Florida History Myths: Al Capone's Murder and an Everglades Suicide
Last week, T. D. Allman sent Florida the worst birthday card ever. The author's widely shared column in the New York Times trashed Ponce de León and bemoaned celebrations of his "purported discovery" of the peninsula in 1513 as a "fiesta of illusion."
OK, so Ponce was a racist, imperialist dunderhead. But he's our racist, imperialist dunderhead. And what's more, Allman was wrong to argue that Ponce didn't achieve anything, says Dr. Paul George, professor of history at Miami Dade College.
"He did open the gates to the colonization of Florida," George says. "He documented his voyage, which whetted the appetite of other Spaniards to go after gold in Florida. That is significant."
That's not to say there aren't some other historical myths worth busting on Florida's 500th birthday, though. Riptide asked George to share his favorites.
Everglades Suicide: For decades, Floridians have whispered about Hamilton Disston's cautionary tale. Disston, a 19th-century industrialist, became obsessed with draining the Glades to create farmland. So obsessed, the tale went, that when his last attempt failed, he slit his wrists in a bathtub. Dramatic! Also, false. "He died of natural causes," George says.
Anti-Semitic Signs: In the dark days of Miami Beach racism, blacks were forbidden from the sand, and Jews were barred from hotels. Ask any Beach old-timer how bad the intolerance was and they'll mention businesses posting "No Dogs or Jews" signs. It's a powerful, and probably incorrect, yarn. "There was blatant discrimination," George says, "but I've never found any documentation of those signs."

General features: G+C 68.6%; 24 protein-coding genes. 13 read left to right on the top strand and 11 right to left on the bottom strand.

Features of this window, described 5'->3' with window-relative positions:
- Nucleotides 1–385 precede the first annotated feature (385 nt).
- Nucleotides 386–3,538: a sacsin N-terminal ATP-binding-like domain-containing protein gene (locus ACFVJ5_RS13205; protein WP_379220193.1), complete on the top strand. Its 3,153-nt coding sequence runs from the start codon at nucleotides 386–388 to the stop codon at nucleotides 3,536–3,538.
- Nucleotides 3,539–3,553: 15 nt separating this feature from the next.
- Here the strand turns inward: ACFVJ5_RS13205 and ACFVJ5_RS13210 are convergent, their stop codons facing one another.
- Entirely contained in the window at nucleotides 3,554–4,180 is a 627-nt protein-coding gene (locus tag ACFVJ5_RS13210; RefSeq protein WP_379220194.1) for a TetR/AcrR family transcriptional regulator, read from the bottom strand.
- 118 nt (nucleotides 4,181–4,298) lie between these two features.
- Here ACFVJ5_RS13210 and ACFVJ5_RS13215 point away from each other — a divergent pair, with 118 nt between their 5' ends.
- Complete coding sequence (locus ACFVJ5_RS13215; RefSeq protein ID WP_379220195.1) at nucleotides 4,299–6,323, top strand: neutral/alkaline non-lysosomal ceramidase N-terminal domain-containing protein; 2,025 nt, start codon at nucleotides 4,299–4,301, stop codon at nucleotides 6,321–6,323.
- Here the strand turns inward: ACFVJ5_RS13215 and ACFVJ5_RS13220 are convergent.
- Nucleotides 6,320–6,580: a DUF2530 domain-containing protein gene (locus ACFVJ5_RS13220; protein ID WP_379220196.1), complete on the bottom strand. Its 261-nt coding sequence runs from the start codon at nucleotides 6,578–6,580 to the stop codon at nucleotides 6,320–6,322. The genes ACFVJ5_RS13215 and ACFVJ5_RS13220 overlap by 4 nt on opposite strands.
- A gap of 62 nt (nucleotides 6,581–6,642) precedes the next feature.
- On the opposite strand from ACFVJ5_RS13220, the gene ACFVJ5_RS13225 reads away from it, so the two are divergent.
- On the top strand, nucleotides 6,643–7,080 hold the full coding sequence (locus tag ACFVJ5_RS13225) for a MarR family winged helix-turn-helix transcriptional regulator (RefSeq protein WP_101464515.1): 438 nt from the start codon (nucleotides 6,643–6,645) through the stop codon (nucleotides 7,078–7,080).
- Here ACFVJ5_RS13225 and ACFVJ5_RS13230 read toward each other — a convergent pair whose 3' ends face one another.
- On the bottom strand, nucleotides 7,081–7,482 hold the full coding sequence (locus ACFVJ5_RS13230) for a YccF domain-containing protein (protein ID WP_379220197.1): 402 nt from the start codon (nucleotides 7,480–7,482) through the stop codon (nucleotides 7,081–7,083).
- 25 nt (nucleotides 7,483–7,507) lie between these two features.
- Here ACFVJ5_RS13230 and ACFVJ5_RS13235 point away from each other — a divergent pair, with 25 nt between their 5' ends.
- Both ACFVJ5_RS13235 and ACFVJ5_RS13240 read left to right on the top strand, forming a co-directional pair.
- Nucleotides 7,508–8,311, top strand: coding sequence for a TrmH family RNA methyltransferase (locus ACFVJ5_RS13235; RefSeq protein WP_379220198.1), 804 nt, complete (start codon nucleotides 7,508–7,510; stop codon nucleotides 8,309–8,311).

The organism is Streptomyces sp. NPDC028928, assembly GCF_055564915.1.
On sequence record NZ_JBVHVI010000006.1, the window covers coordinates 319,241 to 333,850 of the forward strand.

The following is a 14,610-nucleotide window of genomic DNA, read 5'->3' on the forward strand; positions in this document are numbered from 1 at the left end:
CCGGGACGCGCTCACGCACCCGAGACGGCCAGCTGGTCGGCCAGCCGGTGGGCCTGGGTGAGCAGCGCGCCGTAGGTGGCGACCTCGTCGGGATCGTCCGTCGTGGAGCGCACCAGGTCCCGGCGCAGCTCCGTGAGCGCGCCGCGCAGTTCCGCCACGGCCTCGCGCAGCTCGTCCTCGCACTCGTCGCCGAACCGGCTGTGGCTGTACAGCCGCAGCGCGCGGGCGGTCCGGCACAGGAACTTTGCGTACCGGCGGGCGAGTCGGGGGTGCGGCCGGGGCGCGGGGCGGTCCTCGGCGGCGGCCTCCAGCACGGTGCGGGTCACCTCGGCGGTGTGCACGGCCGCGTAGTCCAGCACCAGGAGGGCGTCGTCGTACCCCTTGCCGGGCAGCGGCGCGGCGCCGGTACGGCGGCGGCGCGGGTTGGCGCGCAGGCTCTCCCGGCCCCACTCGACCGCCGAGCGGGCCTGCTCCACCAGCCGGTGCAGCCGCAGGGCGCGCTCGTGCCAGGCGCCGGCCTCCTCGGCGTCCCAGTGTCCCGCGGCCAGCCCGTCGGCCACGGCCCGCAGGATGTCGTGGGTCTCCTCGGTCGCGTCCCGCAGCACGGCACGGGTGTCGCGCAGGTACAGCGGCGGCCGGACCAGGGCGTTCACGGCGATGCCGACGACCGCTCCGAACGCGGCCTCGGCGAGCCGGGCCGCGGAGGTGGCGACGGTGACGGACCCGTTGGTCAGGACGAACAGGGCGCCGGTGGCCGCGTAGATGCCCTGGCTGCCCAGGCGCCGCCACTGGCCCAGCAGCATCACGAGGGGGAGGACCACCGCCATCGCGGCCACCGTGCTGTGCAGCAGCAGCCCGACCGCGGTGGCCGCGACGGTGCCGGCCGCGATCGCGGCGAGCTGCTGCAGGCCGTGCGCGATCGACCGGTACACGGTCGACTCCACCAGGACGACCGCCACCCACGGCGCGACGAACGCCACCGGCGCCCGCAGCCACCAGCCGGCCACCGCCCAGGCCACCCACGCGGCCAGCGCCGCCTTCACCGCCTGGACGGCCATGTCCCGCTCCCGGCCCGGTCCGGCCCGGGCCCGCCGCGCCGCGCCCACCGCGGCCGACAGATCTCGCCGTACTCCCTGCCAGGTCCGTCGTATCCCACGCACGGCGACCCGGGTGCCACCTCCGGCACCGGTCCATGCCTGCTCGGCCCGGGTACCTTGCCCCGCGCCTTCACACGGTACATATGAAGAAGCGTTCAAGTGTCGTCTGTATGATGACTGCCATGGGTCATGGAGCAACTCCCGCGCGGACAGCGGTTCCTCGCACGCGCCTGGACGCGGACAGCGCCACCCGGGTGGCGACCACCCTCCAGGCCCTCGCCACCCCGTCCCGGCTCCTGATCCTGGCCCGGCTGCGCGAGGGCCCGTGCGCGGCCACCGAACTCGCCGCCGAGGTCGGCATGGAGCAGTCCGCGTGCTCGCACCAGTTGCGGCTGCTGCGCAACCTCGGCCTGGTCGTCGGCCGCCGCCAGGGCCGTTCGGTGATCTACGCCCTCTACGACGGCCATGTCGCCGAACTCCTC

Capone's Florida Killing: Everyone knows Al Capone escaped the heat in Chicago in the 1920s by hiding out in Miami Beach. But some will tell you how the gangster protected his territory by slaughtering a rival in the opulent Everglades Suite at the Biltmore Hotel. Problem is, it never happened. Another gangster did shoot a thug named Fatty Walsh in that suite, but Capone never stayed there. In fact, he laid low in the '20s, and when he returned in the '40s, he was so addled by syphilis he was basically a vegetable. "If Capone owned everything in Miami people say he owned, he'd have to have been Henry Flagler," George says.
Hurricane Implosion: Every time Florida's real estate bubble bursts, amateur historians love to announce how the first bust came after the 1926 Miami hurricane wiped out the city. Truth is, a real estate implosion was in full swing by the time the storm bore down. George looked at the era's Miami Herald editions and found page counts had dropped from 100 in the summer of 1925 to just 20 in June 1926. "The developers had all already left," he says. "The hurricane was just the nail in the coffin."
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